Robert Valencia NACLA-Global Voices
This post is part of our series on Latin America: Migrant Journeys in collaboration with Global Voices. Stay tuned for more articles and podcasts.
It has been almost 30 years since the U.S. pro-immigration movement has gotten so close to witnessing the passage of comprehensive legislation. The immigration bill that has been circling the Senate since the start of 2013 cleared a hurdle when the border security amendment passed with a vote of 67-27 on June 24.
On June 27, a vote of 68-32 in the Senate backed immigration reform, a level of support that has not been seen since the 1986 law that legalized three million people. Now, the House of Representatives must decide whether it supports the Senate’s decision.
The 2013 immigration bill seeks to create a roadmap for citizenship while strengthening border security and raising the cap on visas for high-skilled workers. It also intends to establish a new visa program for low-skilled workers on America's farms and elsewhere.
In 1986, then-President Ronald Reagan signed an immigration law that very much resembles that of the "Gang of Eight's": tighter security border, strict rules over hiring undocumented workers, and the opportunity for those who entered the country without authorization to regularize their status.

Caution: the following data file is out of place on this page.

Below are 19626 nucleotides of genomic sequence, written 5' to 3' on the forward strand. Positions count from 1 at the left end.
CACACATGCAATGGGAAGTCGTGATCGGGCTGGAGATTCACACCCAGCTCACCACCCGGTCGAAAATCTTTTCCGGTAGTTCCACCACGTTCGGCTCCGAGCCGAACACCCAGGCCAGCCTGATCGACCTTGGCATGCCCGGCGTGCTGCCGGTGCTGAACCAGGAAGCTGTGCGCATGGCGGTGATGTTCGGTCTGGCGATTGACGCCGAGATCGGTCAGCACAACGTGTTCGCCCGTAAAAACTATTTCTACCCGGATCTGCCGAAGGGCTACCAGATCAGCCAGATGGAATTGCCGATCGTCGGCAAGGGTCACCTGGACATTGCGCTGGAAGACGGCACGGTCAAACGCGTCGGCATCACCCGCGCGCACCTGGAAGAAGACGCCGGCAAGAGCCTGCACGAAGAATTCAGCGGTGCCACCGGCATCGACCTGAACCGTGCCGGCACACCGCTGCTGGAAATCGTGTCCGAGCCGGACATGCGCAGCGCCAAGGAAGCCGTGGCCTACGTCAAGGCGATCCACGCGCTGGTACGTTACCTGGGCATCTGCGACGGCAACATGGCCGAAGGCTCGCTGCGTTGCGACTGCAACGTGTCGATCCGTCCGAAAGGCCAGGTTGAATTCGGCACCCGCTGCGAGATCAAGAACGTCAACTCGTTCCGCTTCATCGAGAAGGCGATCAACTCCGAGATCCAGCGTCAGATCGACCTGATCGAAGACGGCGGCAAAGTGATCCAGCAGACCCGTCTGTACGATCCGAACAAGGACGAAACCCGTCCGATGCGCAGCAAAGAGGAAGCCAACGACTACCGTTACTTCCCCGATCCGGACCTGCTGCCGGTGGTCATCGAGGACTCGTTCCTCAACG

A major difference between the two immigration proposals is that President Reagan considered the 1986 measure an "amnesty" to millions of undocumented people. Twenty-seven years later, "amnesty" is the term immigration advocates want to avoid at all costs, given the negative connotation Republicans have given the word. Rather, the word "legalization" seems to be accepted.
Nevertheless, one of the most controversial parts of the immigration bill also managed to be passed on June 26, when the Senate agreed to double the number of officers on the United States’ border with Mexico, despite the fact that the flow of immigrants to the United States has dropped considerably as a result of economic problems that the country has faced since the recession of 2008.
In fact, Speaker of the House of Representatives John Boehner (R-OH) has promised that the immigration issue will not be resolved quickly and explained that said reform could be prolonged until next year.
InmigranteTV [es] says that despite the obstacle that the House of Representatives could present, it does not downplay the Senate’s approval:
It is not that the Senate vote lacks importance. For starters, as it passed with a vote of 68 in favor and 32 against, the Group of 8—four Republican and four Democratic senators—proposal managed to go further down the intricate legislative path than any immigration initiative since the one that Ronald Reagan turned to law in 1986. And he did it, furthermore, with far from negligible Republican support: 14 conservative senators who, with their vote in favor, sent an important bipartisan message to their legislator colleagues in the Lower House.